Lighting up for uranium

A portable sensor that borrows a trick from biotechnology could lead to rapid detectors of environmental uranium contamination, researchers say.

Yi Lu of the University of Illinois at Urbana-Champaign and his coworkers built a sensor containing catalytic DNA, which can split another DNA strand at a specific site. Most catalytic DNAs require a metal ion to function, and the uranyl ion triggers activity in the sensor. This ion is the most stable form of uranium in water and can be readily taken up in tissue.

The sensor is a solution containing the catalytic DNA along with its target DNA strand, which is attached to a fluorescent molecule. A so-called quencher sits next to the fluorescent molecule and normally keeps it turned off. When the researchers add uranyl ions to the solution, the catalytic DNA clips the target DNA, releasing the fluorescent molecule. Freed from the quencher, the molecule glows, signaling the presence of uranium.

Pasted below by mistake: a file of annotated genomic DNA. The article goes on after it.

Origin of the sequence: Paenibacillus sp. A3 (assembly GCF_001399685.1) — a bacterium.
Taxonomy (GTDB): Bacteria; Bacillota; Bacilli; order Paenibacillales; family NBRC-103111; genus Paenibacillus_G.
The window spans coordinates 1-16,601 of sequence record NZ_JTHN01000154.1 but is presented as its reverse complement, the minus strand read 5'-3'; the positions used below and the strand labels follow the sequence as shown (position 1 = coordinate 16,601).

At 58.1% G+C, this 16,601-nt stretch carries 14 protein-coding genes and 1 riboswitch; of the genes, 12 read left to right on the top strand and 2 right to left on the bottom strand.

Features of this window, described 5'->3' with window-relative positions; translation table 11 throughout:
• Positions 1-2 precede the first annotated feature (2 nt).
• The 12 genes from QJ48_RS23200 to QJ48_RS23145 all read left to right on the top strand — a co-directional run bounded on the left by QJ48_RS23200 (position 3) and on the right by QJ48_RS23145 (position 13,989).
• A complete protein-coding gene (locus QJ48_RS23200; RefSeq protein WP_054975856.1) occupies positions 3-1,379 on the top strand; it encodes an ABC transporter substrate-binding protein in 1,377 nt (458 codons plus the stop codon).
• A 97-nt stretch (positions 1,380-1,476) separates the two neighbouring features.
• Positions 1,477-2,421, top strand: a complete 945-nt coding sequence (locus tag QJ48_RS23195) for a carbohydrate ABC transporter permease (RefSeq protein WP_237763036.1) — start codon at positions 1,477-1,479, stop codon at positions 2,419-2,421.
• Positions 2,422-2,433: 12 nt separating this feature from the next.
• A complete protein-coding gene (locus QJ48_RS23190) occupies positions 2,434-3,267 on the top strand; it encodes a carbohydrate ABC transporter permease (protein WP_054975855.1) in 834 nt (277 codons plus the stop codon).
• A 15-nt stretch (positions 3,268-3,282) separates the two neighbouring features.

In laboratory tests, the sensor detected as little as 11 parts per trillion of uranium in less than 2 minutes, the researchers report in the Feb. 13 Proceedings of the National Academy of Sciences. That amount is below the concentration considered toxic in drinking water.

The sensor’s performance compares favorably with that of large laboratory machines, Lu notes. An additional advantage is portability. “We want to fill in the gap for on-site, real-time detection,” he says.

Aimee Cunningham is the biomedical writer. She has a master’s degree in science journalism from New York University.

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